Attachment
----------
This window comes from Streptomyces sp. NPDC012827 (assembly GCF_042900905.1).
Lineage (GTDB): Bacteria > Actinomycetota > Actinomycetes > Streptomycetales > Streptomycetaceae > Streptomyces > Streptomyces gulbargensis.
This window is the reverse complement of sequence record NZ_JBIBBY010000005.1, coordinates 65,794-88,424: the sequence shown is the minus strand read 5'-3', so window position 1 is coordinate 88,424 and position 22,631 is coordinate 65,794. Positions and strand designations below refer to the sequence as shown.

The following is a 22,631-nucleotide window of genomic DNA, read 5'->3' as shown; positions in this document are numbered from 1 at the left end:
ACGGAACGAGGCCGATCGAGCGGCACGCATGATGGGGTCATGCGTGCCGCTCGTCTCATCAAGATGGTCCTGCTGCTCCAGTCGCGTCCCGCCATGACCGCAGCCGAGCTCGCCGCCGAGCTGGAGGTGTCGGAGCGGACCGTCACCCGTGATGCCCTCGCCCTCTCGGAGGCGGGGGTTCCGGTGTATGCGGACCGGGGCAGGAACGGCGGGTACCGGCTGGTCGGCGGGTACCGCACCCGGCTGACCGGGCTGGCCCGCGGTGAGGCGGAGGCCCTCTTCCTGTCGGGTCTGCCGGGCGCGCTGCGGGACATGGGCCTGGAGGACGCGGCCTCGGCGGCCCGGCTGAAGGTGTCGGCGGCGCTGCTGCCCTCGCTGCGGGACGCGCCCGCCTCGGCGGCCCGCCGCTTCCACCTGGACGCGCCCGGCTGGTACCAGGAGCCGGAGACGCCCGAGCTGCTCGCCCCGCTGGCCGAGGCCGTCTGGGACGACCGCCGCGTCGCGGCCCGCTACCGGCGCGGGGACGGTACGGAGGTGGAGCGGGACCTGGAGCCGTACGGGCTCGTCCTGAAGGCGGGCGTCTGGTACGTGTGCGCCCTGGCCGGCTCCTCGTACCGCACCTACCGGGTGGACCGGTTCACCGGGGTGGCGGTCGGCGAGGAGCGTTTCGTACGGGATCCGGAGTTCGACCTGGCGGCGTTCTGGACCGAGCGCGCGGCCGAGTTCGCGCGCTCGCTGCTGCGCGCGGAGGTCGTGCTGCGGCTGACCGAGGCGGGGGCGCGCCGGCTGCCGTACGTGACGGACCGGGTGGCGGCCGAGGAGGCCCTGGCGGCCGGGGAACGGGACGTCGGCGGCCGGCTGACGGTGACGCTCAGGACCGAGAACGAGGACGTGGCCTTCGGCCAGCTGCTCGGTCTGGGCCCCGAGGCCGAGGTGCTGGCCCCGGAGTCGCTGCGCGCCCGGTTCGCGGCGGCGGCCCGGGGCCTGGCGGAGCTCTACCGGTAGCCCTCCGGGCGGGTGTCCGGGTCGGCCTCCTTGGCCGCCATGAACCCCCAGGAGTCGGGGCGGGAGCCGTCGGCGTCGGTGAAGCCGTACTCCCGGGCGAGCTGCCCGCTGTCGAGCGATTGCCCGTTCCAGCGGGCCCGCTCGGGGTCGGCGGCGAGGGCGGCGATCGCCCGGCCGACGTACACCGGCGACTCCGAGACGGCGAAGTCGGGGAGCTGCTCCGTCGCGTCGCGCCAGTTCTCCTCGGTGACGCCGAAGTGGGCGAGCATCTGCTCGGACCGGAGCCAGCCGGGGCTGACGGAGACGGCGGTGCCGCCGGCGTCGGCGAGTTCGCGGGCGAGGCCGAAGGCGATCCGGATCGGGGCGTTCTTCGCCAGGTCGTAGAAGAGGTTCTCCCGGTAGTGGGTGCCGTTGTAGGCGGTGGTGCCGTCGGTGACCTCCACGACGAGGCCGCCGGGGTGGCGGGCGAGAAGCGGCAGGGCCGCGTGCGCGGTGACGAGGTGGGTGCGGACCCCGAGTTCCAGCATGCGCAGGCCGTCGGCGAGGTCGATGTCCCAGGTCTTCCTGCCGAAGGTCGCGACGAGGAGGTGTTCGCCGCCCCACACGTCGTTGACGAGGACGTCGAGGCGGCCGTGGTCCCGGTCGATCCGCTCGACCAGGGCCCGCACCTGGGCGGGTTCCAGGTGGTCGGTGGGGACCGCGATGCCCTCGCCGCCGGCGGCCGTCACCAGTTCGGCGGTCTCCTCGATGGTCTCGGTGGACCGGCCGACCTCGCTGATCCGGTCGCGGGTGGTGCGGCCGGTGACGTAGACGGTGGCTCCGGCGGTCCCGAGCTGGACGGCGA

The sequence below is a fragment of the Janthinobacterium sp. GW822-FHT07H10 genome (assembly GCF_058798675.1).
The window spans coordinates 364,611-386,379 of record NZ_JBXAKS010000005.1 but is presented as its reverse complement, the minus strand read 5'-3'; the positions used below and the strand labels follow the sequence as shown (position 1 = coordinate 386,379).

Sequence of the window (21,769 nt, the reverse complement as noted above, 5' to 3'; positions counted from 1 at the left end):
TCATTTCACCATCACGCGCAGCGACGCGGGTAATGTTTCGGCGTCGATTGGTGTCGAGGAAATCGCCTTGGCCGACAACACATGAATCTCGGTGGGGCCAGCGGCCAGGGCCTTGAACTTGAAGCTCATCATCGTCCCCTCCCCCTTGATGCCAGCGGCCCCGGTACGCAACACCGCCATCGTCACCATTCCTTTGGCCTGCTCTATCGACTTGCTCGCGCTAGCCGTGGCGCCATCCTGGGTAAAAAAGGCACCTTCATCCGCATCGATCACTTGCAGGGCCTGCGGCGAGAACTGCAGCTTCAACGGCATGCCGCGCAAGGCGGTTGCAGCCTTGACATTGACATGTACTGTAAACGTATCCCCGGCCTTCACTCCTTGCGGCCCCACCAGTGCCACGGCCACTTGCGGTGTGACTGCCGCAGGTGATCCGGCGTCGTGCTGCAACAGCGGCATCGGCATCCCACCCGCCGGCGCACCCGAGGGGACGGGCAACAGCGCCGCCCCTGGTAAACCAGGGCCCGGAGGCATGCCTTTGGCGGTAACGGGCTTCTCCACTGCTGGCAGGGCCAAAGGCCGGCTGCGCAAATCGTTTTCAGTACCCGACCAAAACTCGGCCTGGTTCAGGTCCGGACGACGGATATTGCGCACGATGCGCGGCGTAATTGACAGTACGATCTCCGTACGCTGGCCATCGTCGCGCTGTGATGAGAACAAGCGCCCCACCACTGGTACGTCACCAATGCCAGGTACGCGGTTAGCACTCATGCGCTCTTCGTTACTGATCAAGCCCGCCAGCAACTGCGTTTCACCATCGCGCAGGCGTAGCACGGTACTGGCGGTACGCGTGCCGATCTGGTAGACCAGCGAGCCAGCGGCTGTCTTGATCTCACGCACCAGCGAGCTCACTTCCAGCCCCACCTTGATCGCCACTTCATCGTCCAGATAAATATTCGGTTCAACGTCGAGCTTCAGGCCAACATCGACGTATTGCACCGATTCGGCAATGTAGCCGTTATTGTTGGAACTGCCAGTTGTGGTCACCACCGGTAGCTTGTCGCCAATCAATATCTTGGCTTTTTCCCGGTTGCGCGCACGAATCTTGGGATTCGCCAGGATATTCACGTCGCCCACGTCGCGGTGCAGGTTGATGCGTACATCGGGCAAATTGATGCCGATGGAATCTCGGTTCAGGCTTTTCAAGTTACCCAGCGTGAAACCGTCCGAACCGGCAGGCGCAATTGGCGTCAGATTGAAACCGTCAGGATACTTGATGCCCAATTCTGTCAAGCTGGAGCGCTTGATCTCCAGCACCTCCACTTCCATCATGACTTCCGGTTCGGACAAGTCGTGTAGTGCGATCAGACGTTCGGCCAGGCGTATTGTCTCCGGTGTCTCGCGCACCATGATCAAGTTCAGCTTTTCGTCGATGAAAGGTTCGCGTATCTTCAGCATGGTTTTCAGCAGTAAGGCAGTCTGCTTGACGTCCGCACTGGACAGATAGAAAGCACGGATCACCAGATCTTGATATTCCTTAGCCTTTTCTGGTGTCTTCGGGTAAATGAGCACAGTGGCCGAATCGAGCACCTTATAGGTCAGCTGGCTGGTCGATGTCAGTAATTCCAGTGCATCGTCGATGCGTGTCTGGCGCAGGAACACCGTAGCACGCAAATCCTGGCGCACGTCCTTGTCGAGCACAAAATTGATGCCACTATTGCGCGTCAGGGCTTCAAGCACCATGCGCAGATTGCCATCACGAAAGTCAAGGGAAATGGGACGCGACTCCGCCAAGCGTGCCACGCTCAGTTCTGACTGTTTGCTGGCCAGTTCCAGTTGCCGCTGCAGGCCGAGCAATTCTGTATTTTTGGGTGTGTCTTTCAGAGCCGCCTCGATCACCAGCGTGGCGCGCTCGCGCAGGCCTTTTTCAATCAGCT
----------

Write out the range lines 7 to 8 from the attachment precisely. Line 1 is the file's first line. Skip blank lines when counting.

The window spans coordinates 364,611-386,379 of record NZ_JBXAKS010000005.1 but is presented as its reverse complement, the minus strand read 5'-3'; the positions used below and the strand labels follow the sequence as shown (position 1 = coordinate 386,379).

Sequence of the window (21,769 nt, the reverse complement as noted above, 5' to 3'; positions counted from 1 at the left end):